Amouage has just released information on its new annual duo, which will be called Journey and which will come in the usual Men and Women‘s pairing. I have received samples of both, thanks to the kindness of Amouage’s Creative Director, Christopher Chong, so you can expect reviews as soon as I’ve tested the fragrances properly.
In the meantime, here is the information released by Amouage on its Facebook page this morning concerning each fragrance and its notes:
Floral, Fruity, Leather
Top: Apricot, Jasmine Tea, Osmanthus, Nutmeg, Cardamom
Heart: Jasmine Sambac, Mimosa, Honey, Cedarwood
Base: Pipe Tobacco, Saffron, Vanilla, Cypriol, Musk
Top: Sichuan Pepper, Bergamot, Cardamom, Neroli Bigarade
Heart: Juniper Berries, Incense, Pure Geraniol, Tobacco Leaves
Base: Tonka Beans, Cypriol, Leather, Ambrox
On Twitter, Mr. Chong posted a photo of a magazine article in which he talked very briefly about the new releases.
— Mr Chong (@cchonguk) January 29, 2014
If you look very closely at the text at the very bottom, he says:
I’m drawing on my Chinese heritage and culture — I’m really inspired by the underground society of Shanghai in the 1920s. I’ve set myself the challenge to create the type of osmanthus that people haven’t smelt before, blended with white florals, vanilla, and leather.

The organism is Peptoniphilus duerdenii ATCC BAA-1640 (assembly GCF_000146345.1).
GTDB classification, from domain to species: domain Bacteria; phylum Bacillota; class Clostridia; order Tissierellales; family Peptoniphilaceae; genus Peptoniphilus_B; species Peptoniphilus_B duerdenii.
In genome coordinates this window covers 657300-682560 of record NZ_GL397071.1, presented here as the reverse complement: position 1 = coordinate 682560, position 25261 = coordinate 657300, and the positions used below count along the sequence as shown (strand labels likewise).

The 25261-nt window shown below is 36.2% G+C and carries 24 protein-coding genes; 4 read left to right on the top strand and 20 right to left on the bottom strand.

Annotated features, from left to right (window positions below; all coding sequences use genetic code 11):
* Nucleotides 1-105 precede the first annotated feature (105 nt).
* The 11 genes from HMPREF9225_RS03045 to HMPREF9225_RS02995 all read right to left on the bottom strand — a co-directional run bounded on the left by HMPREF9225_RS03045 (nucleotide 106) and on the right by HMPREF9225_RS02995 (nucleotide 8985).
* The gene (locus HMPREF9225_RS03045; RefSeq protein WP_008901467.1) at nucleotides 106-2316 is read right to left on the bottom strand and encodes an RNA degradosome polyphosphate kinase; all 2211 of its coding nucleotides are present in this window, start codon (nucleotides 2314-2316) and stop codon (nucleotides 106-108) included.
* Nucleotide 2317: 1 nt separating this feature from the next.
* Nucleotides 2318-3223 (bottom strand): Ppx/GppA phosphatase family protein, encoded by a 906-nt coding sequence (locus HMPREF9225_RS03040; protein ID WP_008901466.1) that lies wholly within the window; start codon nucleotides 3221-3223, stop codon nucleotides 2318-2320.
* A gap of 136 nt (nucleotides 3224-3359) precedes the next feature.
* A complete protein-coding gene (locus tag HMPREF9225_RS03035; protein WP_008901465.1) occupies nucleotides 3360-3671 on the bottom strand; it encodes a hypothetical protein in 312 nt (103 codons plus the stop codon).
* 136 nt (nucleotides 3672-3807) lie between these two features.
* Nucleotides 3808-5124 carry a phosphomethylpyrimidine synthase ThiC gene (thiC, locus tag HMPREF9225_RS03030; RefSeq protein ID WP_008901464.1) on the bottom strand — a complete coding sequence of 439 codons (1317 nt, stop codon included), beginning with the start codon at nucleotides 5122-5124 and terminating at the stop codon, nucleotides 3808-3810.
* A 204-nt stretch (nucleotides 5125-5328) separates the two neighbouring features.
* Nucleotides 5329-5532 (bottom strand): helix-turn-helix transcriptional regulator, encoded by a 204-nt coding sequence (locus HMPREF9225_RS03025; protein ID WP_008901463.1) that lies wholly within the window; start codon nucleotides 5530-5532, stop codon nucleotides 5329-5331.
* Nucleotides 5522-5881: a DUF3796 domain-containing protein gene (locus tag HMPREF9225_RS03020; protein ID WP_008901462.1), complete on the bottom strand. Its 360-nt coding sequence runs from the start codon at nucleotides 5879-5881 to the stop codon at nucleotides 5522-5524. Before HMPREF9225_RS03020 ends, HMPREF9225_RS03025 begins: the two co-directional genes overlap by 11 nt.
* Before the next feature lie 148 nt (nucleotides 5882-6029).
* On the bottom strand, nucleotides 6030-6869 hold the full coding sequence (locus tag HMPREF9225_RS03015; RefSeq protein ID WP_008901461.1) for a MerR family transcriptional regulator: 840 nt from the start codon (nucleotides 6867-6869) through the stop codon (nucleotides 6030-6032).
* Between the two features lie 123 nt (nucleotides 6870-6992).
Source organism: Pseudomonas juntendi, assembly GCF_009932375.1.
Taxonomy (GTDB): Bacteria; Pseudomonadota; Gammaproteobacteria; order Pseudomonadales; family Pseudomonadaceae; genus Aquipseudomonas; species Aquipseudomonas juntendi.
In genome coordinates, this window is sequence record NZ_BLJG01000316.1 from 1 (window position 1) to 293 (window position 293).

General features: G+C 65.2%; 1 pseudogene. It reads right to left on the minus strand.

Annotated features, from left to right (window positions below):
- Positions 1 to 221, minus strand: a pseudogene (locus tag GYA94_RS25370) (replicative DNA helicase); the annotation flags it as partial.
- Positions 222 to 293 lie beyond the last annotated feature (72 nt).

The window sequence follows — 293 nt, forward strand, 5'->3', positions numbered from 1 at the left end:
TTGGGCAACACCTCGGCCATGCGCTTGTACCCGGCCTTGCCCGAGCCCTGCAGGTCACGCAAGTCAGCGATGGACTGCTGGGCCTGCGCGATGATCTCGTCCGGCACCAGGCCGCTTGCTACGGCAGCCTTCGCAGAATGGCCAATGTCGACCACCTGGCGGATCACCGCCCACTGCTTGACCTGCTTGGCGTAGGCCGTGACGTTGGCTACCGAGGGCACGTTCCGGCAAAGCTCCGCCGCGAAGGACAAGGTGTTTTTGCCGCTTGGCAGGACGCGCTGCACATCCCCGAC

I think that description applies to Journey Woman, as the men’s version doesn’t contain osmanthus.
As a side note, and if you’ll forgive the tangent, I found Mr. Chong’s interview with Glass magazine to be extremely interesting with regard to a very different matter. If you look closely, you’ll see that he talks about changes in perfume culture in Hong Kong and how the typical stereotype image of Asians disliking strong perfumery is untrue in his (recent) experience. I tried to find the full article online to share with you, but failed. So, if you’ll forgive the brief digression away from the new Journey perfumes, this is the text of one portion of his interview, as best as I can make it out from the photo:
It’s a myth that women in Asia want delicate scents. When I was over there, I presented them with some light, citrus options. They said, “that’s nice.” Then I presented them with the stronger ones, and they were transfixed, as if they had been transported to a different world. Chinese people are realistic — if they’re going to spend a lot of money on a perfume, they want something that is going to last. And ours do last.
Returning to the subject of Journey, according to Mr. Chong, the perfumers who worked under his direction were Alberto Morillas and Pierre Negrin. I didn’t ask if both gentlemen worked on each fragrance, because, frankly, I’ve really pestered Mr. Chong enough with questions, he’s been incredibly patient with me, and I hate feeling like a nuisance.
He did say, however, that Journey will be released in most countries in June. If I learn any additional details, I will update this post.